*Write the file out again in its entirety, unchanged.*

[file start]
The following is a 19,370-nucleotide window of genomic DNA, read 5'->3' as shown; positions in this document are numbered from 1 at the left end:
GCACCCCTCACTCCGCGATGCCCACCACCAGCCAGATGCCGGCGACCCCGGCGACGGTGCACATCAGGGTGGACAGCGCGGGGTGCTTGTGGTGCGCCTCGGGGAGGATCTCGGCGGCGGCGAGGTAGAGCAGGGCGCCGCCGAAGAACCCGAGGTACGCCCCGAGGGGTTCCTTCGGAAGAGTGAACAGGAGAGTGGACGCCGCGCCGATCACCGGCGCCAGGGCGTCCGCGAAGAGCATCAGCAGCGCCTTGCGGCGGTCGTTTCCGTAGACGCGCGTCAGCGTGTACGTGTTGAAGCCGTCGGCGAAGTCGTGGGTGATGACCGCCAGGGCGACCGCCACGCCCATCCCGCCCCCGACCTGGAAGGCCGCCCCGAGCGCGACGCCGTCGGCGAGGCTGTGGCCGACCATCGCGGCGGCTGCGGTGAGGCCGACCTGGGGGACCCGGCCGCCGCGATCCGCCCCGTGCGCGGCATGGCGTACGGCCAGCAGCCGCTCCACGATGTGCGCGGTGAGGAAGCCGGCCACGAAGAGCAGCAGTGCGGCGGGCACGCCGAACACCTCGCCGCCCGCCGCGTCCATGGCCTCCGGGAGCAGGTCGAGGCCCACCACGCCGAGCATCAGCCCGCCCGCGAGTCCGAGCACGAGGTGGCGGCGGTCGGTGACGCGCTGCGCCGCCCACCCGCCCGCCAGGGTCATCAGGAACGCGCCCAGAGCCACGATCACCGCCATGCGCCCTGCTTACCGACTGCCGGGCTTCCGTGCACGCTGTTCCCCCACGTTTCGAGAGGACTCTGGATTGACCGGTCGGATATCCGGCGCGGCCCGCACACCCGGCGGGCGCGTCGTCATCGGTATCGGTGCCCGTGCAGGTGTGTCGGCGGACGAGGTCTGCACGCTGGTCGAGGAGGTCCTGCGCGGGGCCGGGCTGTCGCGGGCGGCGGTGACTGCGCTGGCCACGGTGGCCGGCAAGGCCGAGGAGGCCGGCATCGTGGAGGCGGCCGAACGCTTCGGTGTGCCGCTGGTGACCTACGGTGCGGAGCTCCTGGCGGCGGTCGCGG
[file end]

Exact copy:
The following is a 19,370-nucleotide window of genomic DNA, read 5'->3' as shown; positions in this document are numbered from 1 at the left end:
GCACCCCTCACTCCGCGATGCCCACCACCAGCCAGATGCCGGCGACCCCGGCGACGGTGCACATCAGGGTGGACAGCGCGGGGTGCTTGTGGTGCGCCTCGGGGAGGATCTCGGCGGCGGCGAGGTAGAGCAGGGCGCCGCCGAAGAACCCGAGGTACGCCCCGAGGGGTTCCTTCGGAAGAGTGAACAGGAGAGTGGACGCCGCGCCGATCACCGGCGCCAGGGCGTCCGCGAAGAGCATCAGCAGCGCCTTGCGGCGGTCGTTTCCGTAGACGCGCGTCAGCGTGTACGTGTTGAAGCCGTCGGCGAAGTCGTGGGTGATGACCGCCAGGGCGACCGCCACGCCCATCCCGCCCCCGACCTGGAAGGCCGCCCCGAGCGCGACGCCGTCGGCGAGGCTGTGGCCGACCATCGCGGCGGCTGCGGTGAGGCCGACCTGGGGGACCCGGCCGCCGCGATCCGCCCCGTGCGCGGCATGGCGTACGGCCAGCAGCCGCTCCACGATGTGCGCGGTGAGGAAGCCGGCCACGAAGAGCAGCAGTGCGGCGGGCACGCCGAACACCTCGCCGCCCGCCGCGTCCATGGCCTCCGGGAGCAGGTCGAGGCCCACCACGCCGAGCATCAGCCCGCCCGCGAGTCCGAGCACGAGGTGGCGGCGGTCGGTGACGCGCTGCGCCGCCCACCCGCCCGCCAGGGTCATCAGGAACGCGCCCAGAGCCACGATCACCGCCATGCGCCCTGCTTACCGACTGCCGGGCTTCCGTGCACGCTGTTCCCCCACGTTTCGAGAGGACTCTGGATTGACCGGTCGGATATCCGGCGCGGCCCGCACACCCGGCGGGCGCGTCGTCATCGGTATCGGTGCCCGTGCAGGTGTGTCGGCGGACGAGGTCTGCACGCTGGTCGAGGAGGTCCTGCGCGGGGCCGGGCTGTCGCGGGCGGCGGTGACTGCGCTGGCCACGGTGGCCGGCAAGGCCGAGGAGGCCGGCATCGTGGAGGCGGCCGAACGCTTCGGTGTGCCGCTGGTGACCTACGGTGCGGAGCTCCTGGCGGCGGTCGCGG